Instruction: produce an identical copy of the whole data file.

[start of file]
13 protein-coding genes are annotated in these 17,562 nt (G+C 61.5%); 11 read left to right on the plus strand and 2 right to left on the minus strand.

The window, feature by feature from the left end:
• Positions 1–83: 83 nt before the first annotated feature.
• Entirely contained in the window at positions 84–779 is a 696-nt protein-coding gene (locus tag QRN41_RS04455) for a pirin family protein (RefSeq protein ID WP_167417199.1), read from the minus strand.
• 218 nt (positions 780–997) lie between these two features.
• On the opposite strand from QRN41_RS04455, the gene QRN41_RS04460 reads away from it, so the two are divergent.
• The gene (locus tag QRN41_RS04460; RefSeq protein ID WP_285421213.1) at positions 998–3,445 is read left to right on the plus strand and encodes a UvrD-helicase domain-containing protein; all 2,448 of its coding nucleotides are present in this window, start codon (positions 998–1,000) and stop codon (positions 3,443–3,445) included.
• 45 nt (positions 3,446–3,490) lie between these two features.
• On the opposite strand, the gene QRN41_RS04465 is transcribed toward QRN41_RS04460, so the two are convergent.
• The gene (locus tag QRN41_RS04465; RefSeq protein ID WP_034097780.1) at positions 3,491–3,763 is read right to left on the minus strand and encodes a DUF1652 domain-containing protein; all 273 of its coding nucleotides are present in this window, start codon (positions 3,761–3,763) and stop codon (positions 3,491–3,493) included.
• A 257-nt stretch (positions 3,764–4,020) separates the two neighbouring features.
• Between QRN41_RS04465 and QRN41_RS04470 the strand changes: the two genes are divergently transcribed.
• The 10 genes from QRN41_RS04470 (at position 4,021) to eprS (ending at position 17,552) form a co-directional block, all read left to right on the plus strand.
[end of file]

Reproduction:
13 protein-coding genes are annotated in these 17,562 nt (G+C 61.5%); 11 read left to right on the plus strand and 2 right to left on the minus strand.

The window, feature by feature from the left end:
• Positions 1–83: 83 nt before the first annotated feature.
• Entirely contained in the window at positions 84–779 is a 696-nt protein-coding gene (locus tag QRN41_RS04455) for a pirin family protein (RefSeq protein ID WP_167417199.1), read from the minus strand.
• 218 nt (positions 780–997) lie between these two features.
• On the opposite strand from QRN41_RS04455, the gene QRN41_RS04460 reads away from it, so the two are divergent.
• The gene (locus tag QRN41_RS04460; RefSeq protein ID WP_285421213.1) at positions 998–3,445 is read left to right on the plus strand and encodes a UvrD-helicase domain-containing protein; all 2,448 of its coding nucleotides are present in this window, start codon (positions 998–1,000) and stop codon (positions 3,443–3,445) included.
• 45 nt (positions 3,446–3,490) lie between these two features.
• On the opposite strand, the gene QRN41_RS04465 is transcribed toward QRN41_RS04460, so the two are convergent.
• The gene (locus tag QRN41_RS04465; RefSeq protein ID WP_034097780.1) at positions 3,491–3,763 is read right to left on the minus strand and encodes a DUF1652 domain-containing protein; all 273 of its coding nucleotides are present in this window, start codon (positions 3,761–3,763) and stop codon (positions 3,491–3,493) included.
• A 257-nt stretch (positions 3,764–4,020) separates the two neighbouring features.
• Between QRN41_RS04465 and QRN41_RS04470 the strand changes: the two genes are divergently transcribed.
• The 10 genes from QRN41_RS04470 (at position 4,021) to eprS (ending at position 17,552) form a co-directional block, all read left to right on the plus strand.